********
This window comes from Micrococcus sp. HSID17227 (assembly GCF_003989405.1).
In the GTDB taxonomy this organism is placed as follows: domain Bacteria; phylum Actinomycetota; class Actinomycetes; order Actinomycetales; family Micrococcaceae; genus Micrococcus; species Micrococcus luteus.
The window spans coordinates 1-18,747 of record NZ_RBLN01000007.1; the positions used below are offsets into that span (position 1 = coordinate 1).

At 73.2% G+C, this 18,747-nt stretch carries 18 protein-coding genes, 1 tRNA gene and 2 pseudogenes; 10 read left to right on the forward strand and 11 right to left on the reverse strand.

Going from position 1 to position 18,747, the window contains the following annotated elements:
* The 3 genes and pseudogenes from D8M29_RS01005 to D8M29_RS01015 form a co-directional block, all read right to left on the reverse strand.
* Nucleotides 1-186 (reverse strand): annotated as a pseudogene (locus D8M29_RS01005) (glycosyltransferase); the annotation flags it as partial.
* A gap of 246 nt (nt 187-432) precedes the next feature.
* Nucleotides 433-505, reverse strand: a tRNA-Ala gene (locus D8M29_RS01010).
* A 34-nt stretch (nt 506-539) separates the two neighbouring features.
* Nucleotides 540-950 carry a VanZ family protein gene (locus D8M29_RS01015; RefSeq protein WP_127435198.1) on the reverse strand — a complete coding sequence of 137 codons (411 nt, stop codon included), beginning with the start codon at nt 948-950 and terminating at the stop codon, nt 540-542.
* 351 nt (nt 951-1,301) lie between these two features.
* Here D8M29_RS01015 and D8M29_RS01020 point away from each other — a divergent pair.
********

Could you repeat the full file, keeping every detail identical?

This window comes from Micrococcus sp. HSID17227 (assembly GCF_003989405.1).
In the GTDB taxonomy this organism is placed as follows: domain Bacteria; phylum Actinomycetota; class Actinomycetes; order Actinomycetales; family Micrococcaceae; genus Micrococcus; species Micrococcus luteus.
The window spans coordinates 1-18,747 of record NZ_RBLN01000007.1; the positions used below are offsets into that span (position 1 = coordinate 1).

At 73.2% G+C, this 18,747-nt stretch carries 18 protein-coding genes, 1 tRNA gene and 2 pseudogenes; 10 read left to right on the forward strand and 11 right to left on the reverse strand.

Going from position 1 to position 18,747, the window contains the following annotated elements:
* The 3 genes and pseudogenes from D8M29_RS01005 to D8M29_RS01015 form a co-directional block, all read right to left on the reverse strand.
* Nucleotides 1-186 (reverse strand): annotated as a pseudogene (locus D8M29_RS01005) (glycosyltransferase); the annotation flags it as partial.
* A gap of 246 nt (nt 187-432) precedes the next feature.
* Nucleotides 433-505, reverse strand: a tRNA-Ala gene (locus D8M29_RS01010).
* A 34-nt stretch (nt 506-539) separates the two neighbouring features.
* Nucleotides 540-950 carry a VanZ family protein gene (locus D8M29_RS01015; RefSeq protein WP_127435198.1) on the reverse strand — a complete coding sequence of 137 codons (411 nt, stop codon included), beginning with the start codon at nt 948-950 and terminating at the stop codon, nt 540-542.
* 351 nt (nt 951-1,301) lie between these two features.
* Here D8M29_RS01015 and D8M29_RS01020 point away from each other — a divergent pair.